Easter without Hindsight, Part 3

Easter without Hindsight: The Ordinary People: Bartimaeus

After spending the night with Zacchaeus (Luke 19) Jeshua left Jericho accompanied by a large crowd. On the way he passed a blind beggar called Bartimaeus. In his gospel, Mark names him and his family, which suggests that he was probably well-known in Jericho. Or was that widely avoided?

There was a prevalent attitude in those days that if you lived a good life God would bless you and if you were a sinner God would curse you. Many who were healthy and wealthy believed those blessings were God’s reward for their lifestyle. It didn’t take them long to conclude that disabled people, like Bartimaeus, were sinners hence their disability. That was a double blow for the disabled: you had to live with the disability and you were also shunned by the self-righteous because of your supposed sins. Imagine trying to get a job if you’re disabled and everybody assumes you must be a bad person too. Beggars were likely to stay beggars. Poor Bartimaeus would have been used to being abused fairly often and despised and distrusted by almost everyone.

He probably heard that Jeshua was in town the previous night. As the crowd approaches he calls out ‘Son of David! Have mercy on me.’ Calling Jeshua the son of the legendary King David of Jerusalem was declaring him to be messiah. Was Bartimaeus trying to appeal to Jeshua’s vanity? He would certainly have knows that many hoped that Jeshua was messiah come to lead a war to expel the Romans.

The politically astute in the crowd knew that declaring Jeshua as Son of David was dangerous. Herod Antipas, the ruler of Galilee, thought he was King of the Jews and was ruthless about opponents. The Romans weren’t keen on alternative rulers either: they crucified rebels.  Since the crowd were mainly Jeshua’s followers they tried to shut him up. But Barti kept on shouting.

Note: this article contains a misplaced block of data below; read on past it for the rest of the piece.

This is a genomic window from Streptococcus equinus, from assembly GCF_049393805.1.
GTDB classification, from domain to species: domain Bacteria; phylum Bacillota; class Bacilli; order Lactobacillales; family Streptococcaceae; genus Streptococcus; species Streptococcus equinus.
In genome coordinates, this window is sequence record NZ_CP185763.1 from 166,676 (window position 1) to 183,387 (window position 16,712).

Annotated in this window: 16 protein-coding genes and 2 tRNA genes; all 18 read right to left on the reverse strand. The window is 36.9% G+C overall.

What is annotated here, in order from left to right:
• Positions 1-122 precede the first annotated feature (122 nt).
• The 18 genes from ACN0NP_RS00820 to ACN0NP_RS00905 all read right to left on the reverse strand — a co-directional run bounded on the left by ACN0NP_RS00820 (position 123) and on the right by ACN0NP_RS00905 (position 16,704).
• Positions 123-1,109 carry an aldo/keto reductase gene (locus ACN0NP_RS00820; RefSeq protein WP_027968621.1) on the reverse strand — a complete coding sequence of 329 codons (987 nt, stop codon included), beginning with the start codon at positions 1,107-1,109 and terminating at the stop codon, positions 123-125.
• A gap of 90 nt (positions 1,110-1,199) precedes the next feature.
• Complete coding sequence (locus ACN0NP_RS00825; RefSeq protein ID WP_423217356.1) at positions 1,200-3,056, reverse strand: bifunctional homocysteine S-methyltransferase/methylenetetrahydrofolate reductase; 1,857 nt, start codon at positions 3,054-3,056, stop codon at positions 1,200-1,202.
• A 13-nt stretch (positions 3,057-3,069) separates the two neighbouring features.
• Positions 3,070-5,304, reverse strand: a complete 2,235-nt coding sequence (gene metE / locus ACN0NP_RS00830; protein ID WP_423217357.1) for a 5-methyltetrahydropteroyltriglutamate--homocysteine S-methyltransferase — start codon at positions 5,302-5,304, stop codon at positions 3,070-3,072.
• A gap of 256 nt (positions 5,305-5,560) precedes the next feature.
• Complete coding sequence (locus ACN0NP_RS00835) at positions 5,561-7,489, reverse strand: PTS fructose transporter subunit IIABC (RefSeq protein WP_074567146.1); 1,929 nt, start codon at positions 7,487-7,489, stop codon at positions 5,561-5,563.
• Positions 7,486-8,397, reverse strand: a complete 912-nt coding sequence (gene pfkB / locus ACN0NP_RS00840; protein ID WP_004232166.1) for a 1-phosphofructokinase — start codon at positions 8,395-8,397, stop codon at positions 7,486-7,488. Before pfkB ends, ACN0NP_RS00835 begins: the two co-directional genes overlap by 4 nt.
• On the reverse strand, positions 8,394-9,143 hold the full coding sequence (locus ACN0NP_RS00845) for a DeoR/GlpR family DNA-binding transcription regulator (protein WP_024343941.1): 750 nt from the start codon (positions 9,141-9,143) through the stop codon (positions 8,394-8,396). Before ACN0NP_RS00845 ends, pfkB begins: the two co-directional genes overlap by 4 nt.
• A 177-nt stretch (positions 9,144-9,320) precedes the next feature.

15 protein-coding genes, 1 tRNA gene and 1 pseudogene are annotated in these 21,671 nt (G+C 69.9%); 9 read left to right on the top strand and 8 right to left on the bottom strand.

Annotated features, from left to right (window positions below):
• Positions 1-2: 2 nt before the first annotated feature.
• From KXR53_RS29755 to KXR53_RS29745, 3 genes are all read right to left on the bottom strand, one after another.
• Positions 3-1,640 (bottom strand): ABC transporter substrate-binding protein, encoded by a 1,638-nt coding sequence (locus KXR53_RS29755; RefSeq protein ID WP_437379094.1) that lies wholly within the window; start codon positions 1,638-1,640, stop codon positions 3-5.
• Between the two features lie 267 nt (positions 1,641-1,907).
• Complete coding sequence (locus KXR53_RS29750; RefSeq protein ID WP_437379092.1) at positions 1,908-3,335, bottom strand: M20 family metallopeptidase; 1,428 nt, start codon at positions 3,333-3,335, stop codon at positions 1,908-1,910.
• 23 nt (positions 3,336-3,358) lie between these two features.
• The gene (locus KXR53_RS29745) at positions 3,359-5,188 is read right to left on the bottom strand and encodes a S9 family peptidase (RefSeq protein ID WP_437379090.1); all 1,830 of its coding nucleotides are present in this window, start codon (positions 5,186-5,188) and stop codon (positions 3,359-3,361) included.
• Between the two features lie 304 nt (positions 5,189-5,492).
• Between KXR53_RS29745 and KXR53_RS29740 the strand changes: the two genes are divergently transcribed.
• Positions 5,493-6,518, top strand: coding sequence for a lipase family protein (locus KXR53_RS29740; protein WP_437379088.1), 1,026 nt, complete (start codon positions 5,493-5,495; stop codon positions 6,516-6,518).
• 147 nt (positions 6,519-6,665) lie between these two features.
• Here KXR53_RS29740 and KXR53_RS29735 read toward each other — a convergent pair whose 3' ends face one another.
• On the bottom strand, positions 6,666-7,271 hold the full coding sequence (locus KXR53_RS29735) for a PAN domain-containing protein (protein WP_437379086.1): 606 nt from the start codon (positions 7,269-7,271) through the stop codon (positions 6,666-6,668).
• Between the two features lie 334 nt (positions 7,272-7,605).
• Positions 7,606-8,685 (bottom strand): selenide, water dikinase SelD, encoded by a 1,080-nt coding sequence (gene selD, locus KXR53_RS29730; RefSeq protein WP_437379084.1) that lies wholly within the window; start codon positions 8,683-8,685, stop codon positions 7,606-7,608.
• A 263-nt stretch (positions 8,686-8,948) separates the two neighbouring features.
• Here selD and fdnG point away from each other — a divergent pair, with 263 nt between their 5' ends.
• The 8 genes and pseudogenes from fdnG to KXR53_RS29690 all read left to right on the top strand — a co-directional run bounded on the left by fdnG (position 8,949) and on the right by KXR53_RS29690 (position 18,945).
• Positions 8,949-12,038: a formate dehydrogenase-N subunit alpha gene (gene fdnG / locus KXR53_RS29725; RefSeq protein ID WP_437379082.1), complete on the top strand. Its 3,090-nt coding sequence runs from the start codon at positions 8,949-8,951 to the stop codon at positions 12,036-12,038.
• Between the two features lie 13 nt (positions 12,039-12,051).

When Jeshua got near he summoned Barti. The crowd changed tune: ‘Take heart!’ they said. ‘Get up, he’s calling you.’ Barti came to Jeshua. “What do you want me to do for you?’ Jesus asked. Barti may have just hoped for a good days begging. Some victims of circumstance sadly can’t conceive being anything other than a victim. Jeshua, though, offers options. Maybe Barti had asked for money Jeshua would probably have asked Judas Iscariot, his treasurer, to give Barti a handout. But Barti thinks differently. He doesn’t want to be a victim. He asks to see again. Seeing again means he can’t beg any more. Will finding work be any easier? There could be a risk here. Barti takes that risk and Jeshua restores his sight.

Perhaps that gives us a clue about why ‘sinners’ (as Barti will have been regarded by the self-righteous) are comfortable in Jeshua’s presence. He doesn’t barge into their lives and demand they obey half a hundred rules that supposedly will make God love them again. Many people, often meaning well, will tell you to give up this and that or do the other.

Jeshua’s starting point is very different and engages with people where their life is now. There’s no pre-condition. He simple asks:  “What do you want me to do for you?’

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